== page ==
France Urges Gas Suppliers to Boost LNG Imports

Published Dec 5, 2013 2:17 PM by The Maritime Executive

Gas supplies at the southern French hub of Marseille are running dangerously short on a dearth of liquefied natural gas (LNG) deliveries, cold weather and low stocks at the onset of winter, pushing prices there to among the highest in the world.

It has prompted French gas grid GRTgaz to call on utilities to raise LNG imports into the southern Fos terminal urgently to avoid a supply crunch, it said on its website.

This comes after French energy officials, the regulator and GRTgaz repeatedly voiced concern over the past few months about low gas stocks in France ahead of winter. Cold weather across northwest Europe drained storage last year.

"The gas market in southern France is facing major tensions at the start of the winter," France's energy regulator CRE said. "The CRE reminds market players of their responsibilities."

A spokeswoman at GDF Suez, France's main gas supplier, said the group would ensure its clients are supplied this winter.

The supply issue is a cause of concern for heavy gas industrial users in the south of the country, who could be cut off in the event of a supply crunch due to a cold snap, said Claude Conrard, head of oil and gas at Uniden, the lobby group for energy-intensive industrial businesses.

"Levels of stored gas is insufficient and is particularly worrying," Conrard told Reuters. "So much so that authorities are asking suppliers to bring in more LNG at the Fos terminals."

LNG flows at Fos' two import terminals were down 8.8 percent in November against the same month last year, port data shows.

Gas storage levels in France are 66 percent full, against 72 percent at the same time last year, according to Gas Infrastructure Europe data, following a poor injection period.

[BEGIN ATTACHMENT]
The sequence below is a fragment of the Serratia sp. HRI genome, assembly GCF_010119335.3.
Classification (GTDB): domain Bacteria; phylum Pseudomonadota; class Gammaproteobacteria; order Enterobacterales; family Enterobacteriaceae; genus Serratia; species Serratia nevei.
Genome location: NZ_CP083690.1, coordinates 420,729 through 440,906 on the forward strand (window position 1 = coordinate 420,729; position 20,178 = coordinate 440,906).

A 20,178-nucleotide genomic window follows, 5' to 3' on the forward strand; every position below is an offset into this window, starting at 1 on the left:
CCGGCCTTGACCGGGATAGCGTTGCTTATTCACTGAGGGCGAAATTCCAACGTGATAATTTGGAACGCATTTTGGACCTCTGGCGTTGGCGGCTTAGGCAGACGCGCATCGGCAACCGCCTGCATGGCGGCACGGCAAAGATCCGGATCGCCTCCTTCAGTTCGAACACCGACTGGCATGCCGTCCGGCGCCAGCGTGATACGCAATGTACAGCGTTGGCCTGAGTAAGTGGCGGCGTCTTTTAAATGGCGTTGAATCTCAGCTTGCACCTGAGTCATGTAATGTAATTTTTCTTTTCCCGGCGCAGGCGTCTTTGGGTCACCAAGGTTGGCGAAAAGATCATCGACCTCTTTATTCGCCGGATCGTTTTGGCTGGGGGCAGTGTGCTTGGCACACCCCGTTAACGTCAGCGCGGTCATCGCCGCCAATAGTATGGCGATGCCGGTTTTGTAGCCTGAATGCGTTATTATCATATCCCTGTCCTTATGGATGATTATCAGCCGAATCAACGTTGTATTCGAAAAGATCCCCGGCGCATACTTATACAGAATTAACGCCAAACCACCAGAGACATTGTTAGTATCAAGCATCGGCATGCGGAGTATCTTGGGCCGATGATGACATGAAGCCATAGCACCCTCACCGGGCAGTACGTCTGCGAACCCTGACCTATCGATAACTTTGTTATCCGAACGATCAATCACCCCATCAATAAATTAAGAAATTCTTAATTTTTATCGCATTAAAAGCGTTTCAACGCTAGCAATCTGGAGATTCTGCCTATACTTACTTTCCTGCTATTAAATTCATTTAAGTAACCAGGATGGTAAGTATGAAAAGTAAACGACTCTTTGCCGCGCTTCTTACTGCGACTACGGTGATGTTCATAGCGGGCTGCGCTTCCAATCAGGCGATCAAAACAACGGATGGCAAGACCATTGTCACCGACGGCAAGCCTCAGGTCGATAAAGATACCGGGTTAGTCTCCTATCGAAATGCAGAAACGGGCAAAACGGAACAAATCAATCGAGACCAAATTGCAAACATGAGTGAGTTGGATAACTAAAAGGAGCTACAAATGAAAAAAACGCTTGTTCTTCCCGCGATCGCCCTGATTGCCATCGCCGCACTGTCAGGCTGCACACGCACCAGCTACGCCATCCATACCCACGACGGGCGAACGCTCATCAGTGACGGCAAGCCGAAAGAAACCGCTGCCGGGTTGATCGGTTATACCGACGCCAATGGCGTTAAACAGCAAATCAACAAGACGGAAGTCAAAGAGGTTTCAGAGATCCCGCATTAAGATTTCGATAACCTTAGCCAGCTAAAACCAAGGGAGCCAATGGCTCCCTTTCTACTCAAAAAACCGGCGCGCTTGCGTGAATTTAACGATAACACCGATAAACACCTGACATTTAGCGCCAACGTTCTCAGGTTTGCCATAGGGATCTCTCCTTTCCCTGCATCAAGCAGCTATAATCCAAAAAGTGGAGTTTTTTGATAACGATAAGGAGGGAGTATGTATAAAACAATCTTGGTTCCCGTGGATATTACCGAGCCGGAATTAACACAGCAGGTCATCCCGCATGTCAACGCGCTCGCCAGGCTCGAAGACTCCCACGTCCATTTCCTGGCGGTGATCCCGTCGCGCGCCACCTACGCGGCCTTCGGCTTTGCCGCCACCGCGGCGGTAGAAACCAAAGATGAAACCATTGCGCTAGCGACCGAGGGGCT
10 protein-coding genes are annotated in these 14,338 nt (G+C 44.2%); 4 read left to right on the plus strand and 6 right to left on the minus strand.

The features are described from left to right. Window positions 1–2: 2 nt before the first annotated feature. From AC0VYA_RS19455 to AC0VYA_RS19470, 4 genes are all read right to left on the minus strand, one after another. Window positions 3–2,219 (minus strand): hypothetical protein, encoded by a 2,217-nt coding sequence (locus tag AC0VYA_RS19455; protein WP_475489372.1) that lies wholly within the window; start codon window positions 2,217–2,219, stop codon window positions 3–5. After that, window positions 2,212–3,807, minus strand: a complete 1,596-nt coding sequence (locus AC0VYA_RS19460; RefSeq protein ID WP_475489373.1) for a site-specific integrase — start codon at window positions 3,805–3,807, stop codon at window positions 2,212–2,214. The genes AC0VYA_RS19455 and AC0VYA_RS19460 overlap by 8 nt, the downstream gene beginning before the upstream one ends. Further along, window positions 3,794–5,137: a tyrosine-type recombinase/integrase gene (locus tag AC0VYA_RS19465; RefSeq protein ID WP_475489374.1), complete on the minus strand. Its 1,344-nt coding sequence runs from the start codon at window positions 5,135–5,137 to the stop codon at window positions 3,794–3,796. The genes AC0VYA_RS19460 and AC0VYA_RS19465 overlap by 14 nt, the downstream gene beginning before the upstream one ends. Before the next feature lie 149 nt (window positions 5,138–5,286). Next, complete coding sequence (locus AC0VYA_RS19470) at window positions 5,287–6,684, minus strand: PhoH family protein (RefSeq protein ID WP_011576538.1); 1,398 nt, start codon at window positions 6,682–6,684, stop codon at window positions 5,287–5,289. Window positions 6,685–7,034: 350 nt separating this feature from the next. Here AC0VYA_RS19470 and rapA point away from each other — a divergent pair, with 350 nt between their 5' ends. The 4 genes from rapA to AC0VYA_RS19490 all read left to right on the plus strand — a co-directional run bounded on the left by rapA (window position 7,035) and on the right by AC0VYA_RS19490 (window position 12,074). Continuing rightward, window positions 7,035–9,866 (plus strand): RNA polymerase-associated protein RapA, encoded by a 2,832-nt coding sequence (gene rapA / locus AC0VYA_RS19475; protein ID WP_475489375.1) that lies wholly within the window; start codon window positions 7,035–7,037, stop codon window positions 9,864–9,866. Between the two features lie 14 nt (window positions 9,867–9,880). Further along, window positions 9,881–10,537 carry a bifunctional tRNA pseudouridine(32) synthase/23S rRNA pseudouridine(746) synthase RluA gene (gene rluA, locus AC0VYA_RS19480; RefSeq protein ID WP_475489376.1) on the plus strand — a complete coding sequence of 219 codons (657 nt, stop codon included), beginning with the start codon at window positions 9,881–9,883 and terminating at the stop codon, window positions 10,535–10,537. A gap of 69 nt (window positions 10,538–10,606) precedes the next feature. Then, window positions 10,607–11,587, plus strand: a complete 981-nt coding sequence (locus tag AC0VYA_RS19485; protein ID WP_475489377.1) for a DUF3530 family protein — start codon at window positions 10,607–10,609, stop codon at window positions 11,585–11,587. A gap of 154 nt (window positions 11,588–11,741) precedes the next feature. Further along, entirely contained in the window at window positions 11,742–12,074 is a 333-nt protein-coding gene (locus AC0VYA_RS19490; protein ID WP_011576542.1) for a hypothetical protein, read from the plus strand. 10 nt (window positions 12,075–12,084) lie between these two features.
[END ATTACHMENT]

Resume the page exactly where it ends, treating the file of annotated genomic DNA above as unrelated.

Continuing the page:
"Storage levels at the start of the winter were not 100 percent full but only about 80 percent in the south," an official source said. "There is no immediate risk of shortage but people are protecting themselves for January and February which is why prices are rising."

France is divided into three gas hubs, but pipeline bottlenecks between the Northern hub called Peg Nord and the southeastern Peg Sud prevent Norwegian and Russian pipeline imports from flowing to the south of the country.

This is why the southern gas hub relies heavily on LNG imports from the Tonkin and Cavaou terminals in Fos near the Mediterranean port of Marseille.


But problems at an LNG terminal in Algeria, one of the main gas suppliers for the region, have recently caused deliveries to collapse, worsening the already tense supply situation.

Delays in the maintenance of a fourth liquefaction train at the Algerian LNG export terminal of Skikda, near the Tunisian border, are a key factor, France's energy regulator CRE said.

"It's specifically this terminal which supplies the Fos Tonkin port," a source close to the matter said. Algerian state-owned energy group Sonatrach, which operates the terminal, declined to comment.

The spread between Peg Nord and Peg Sud day-ahead gas prices reached a record of 12.29 euros per megawatt-hour (MWh) on Dec. 3 on the French gas bourse Powernext.

"It's the main factor, which combined with others, means that the situation is indeed quite tense, and this is reflected in the high prices.

Gas prices in Asia, which are the world's highest since the Fukushima disaster, are around 40 euros per MWh. Southern French gas prices briefly touched 41 euros this week, while they were around 29 euros in the north.

While the French authorities currently have little leverage to force gas suppliers to boost their storage levels, the government is working on a decree to force utilities to increase the gas they store ahead of the winter.

"The aim of the decree is to be in a situation to be able to withdraw 1,700 gigawatt hours per day," Conrard said, adding that the current withdrawal capacity was two thirds of that. 

By Muriel Boselli and Michel Rose (C) Reuters 2013.